Oscars love legal eagles: Gregory Peck, Lionel Barrymore, …

The verdict is in. If you want to have success in awards’ season go to court. Over the decades, a caseload of legal movies have been judged to be Oscar worthy. And for good reason. The genre is rich with emotions, betrayals, manipulations, love, hate, violence and redemption. Who doesn’t remember Humphrey Bogart’s brilliant Oscar-nominated turn as Captain Queeg slowly losing his mind on the stand as he recounts his obsession with missing strawberries in 1954’s “The Caine Mutiny”?

“A Free Soul” (1931)
Lionel Barrymore won his only Academy Award for for his delicious over-the-top turn as a wily alcoholic attorney who gets a ruthless gangster (Clark Gable) off for murder in this juicy pre-code melodrama. Though his free-spirited daughter (Norma Shearer), who wears the slinkiest of gowns, has a boyfriend (a staid Leslie Howard), she soon realizes she loves bad boys and leaves Howard for Gable. It’s a big mistake. Barrymore’s 14-minute courtroom speech at the finale earned him his Oscar gold. Shearer and director Clarence Brown both received Oscar nominations. And though he didn’t get a nod, the film certainly was a boost to the career of the young Gable.

“The Letter “(1940)
Two years after William Wyler directed Bette Davis to her second Oscar in 1938’s “Jezebel,” the former lovers reunited for this superb adaptation of the Somerset Maugham tale set in Malaya. Davis gives one of her greatest-if not her greatest-performance as the wife of a rubber plantation manager (Herbert Marshall) arrested for murdering a man who was her lover. Davis’ Leslie insists that he tried to “make love” to her and shot him to save her honor. Though acquitted of murder, her attorney (James Stephenson) believes there’s something more to the shooting. And he learns the truth, when he is presented with a letter Leslie wrote her lover the day she shot him insisting he come to the house that evening because her husband was away. Needless to say, things do not end up going well for Leslie. The film earned seven Oscar nominations including best film, director, actress (Davis lost to Ginger Rogers for “Kitty Foyle”) and supporting actor for Stephenson. Sadly, Stephenson died of a heart attack in 1941 at the age of 52 just a few months after the Oscar ceremony.

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“12 Angry Men” (1957)
After he served on a jury in the early 1950s, Reginald Rose was inspired to write “12 Angry Men,” a riveting drama about a dozen jurors from every walk of life deliberating a death-penalty case involving a young Latino man accused of murder. Emotions run high in the deliberation room before the decision is finally made. The hour-long version of “12 Angry Men” premiered live in 1954 CBS’ “Studio One,” winning Emmys for Rose’s teleplay, actor Robert Cummings and director Franklin J. Schaffner. Three years later, Rose expanded his teleplay and was nominated for an Oscar for his sharp, insightful screenplay for the lauded feature version which marked the feature directorial debut of Sidney Lumet, who earned an Oscar nomination. The classic, which was produced by star Henry Fonda and Rose, also was nominated for Best Picture.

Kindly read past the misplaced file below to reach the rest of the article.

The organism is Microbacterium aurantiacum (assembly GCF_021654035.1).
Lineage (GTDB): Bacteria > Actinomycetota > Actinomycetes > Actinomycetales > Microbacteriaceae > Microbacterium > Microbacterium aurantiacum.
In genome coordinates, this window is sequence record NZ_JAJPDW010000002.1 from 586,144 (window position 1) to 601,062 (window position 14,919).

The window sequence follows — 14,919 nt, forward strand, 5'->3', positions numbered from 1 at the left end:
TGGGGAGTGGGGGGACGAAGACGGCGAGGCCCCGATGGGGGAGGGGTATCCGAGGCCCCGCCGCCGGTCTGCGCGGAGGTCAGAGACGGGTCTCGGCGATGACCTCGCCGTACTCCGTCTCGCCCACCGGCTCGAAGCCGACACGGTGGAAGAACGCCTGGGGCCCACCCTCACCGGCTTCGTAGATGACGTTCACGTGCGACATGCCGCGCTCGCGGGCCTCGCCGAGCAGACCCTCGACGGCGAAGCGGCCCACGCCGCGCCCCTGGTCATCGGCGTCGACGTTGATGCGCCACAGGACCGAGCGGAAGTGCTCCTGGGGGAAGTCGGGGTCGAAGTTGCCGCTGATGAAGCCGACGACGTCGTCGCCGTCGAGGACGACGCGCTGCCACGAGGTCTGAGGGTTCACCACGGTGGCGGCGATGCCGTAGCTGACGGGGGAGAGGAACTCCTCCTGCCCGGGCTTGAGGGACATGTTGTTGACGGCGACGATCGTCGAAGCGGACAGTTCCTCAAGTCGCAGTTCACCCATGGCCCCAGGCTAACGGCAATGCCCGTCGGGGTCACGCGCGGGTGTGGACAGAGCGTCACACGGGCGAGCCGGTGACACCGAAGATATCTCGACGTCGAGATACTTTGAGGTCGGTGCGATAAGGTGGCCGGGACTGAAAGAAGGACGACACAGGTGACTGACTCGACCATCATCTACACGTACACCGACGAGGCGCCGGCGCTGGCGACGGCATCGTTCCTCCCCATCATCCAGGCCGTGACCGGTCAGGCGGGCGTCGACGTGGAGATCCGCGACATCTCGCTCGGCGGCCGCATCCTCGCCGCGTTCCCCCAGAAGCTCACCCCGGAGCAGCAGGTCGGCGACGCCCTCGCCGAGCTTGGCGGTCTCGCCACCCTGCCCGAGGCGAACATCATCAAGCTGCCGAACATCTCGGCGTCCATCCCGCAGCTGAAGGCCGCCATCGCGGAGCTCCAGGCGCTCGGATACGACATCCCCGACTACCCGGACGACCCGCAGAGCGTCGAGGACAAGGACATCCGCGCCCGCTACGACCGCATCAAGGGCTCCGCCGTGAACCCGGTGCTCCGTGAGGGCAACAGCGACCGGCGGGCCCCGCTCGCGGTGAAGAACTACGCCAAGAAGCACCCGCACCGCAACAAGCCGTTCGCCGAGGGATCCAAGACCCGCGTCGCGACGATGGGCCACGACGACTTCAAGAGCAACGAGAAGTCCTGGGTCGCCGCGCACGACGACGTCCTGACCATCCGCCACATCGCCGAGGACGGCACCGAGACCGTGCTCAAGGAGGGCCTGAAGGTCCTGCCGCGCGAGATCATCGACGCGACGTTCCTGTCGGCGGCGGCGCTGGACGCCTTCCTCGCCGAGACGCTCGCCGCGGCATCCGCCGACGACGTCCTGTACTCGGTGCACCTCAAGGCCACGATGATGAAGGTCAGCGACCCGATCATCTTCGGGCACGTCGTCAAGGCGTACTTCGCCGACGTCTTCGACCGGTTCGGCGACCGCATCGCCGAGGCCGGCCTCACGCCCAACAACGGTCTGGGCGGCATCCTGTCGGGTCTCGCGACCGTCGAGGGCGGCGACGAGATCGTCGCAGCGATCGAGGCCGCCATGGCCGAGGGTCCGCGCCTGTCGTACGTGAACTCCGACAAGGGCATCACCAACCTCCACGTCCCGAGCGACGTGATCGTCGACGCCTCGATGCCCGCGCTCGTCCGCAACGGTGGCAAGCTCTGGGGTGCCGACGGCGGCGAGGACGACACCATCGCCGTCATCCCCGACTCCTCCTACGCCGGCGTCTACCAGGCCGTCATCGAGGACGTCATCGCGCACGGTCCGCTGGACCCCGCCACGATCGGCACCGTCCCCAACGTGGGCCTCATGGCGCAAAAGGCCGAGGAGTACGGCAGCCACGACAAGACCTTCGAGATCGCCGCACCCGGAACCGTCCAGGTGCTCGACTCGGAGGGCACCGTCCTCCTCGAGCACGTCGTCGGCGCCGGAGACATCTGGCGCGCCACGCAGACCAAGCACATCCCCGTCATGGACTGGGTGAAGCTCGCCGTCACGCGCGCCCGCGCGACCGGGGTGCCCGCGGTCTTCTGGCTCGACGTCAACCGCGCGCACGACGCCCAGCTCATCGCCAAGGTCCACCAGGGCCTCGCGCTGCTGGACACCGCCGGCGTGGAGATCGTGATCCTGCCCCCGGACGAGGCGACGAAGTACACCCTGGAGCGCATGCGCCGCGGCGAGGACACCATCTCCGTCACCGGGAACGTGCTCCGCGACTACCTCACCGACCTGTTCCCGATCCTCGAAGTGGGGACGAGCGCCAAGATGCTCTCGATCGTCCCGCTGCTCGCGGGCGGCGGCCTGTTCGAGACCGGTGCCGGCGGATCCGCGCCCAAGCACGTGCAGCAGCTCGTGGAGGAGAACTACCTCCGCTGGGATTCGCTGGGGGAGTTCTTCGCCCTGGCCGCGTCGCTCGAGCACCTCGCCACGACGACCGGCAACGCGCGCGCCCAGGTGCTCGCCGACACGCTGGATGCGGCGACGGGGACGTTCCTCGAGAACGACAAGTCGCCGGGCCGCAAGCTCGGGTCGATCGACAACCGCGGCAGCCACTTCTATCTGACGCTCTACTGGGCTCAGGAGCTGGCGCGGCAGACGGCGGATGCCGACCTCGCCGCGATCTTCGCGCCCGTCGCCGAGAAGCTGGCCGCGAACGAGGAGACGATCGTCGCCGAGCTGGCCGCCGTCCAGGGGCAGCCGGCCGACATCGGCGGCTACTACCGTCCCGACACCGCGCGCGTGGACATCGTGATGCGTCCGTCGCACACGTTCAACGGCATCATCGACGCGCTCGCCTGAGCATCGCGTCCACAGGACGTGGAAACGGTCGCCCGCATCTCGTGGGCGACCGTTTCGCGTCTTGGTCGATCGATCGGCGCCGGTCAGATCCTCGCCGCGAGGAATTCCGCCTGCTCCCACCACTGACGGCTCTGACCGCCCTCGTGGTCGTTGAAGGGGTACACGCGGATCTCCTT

“Witness for the Prosecution” (1957)
Vastly entertaining Billy Wilder flick based on Agatha Christie’s wickedly fun courtroom thriller that’s filled with twists and turns that will keep you guessing. Wilder has a wonderful cast including Charles Laughton as a caustic veteran London barrister who has returned home after a near fatal heart attack taking on case in which a World War II vet (Tyrone Power) is accused of a stabbing death of a wealthy widow. The best scenes are between Laughton and his real-life wife Elsa Lanchester who plays his overbearing nurse. And we certainly can’t forget Marlene Dietrich as Power’s wife.“Witness” earned six Oscar nominations including film, director, actor for Laughton and supporting actress for Lanchester.

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“Anatomy of a Murder” (1959)
Director Otto Preminger always pushed the envelope running into issues with the Production Code and even the Catholic Church; his 1953 comedy “The Moon Is Blue” was condemned by the Church because the word “virgin” is mentioned. And he certainly made a few eyebrows raise with this pulsating murder mystery that frankly discusses taboo subjects as “panties,” “semen” and “rape” during the murder trial of a soldier accused of murdering a bartender who allegedly raped his sexpot wife. It was a bit disconcerting for his fans to hear Jimmy Stewart utter those words as a small-town Michigan attorney who’d rather be fishing or playing jazz than in the courtroom. Clocking in at just under three hours, “Anatomy of a Murder” moves like a dream and has a dream of a score by Duke Ellington who also appears in a great scene with Stewart. The film went on to earn six Oscar nominations including film, best actor Jimmy Stewart and supporting actor Arthur O’Connell as Stewart’s good friend, an alcoholic attorney.

“To Kill a Mockingbird” (1962)
Gregory Peck won a richly deserved Academy Award as Atticus Finch, a kind, noble small-town Southern attorney during the 1930s. In this sensitive adaptation of Harper Lee’s beloved novel, Finch takes on the case of a black man (Brock Peters) unjustly accused of raping a white woman,. A widower, Atticus also has to look after this two young children Scout (Mary Badham) and Jem (Phillip Alford).  You’ll need a few hankies for Atticus’ poignant scenes with Scout and Jem. Besides best actor, the film won Oscars for Horton Foote’s adaptation and art direction/set decoration (black-and-white). “Mockingbird” was also nominated five more Oscars including film, supporting actress for Badham, director for Robert Mulligan and music for Elmer Bernstein.

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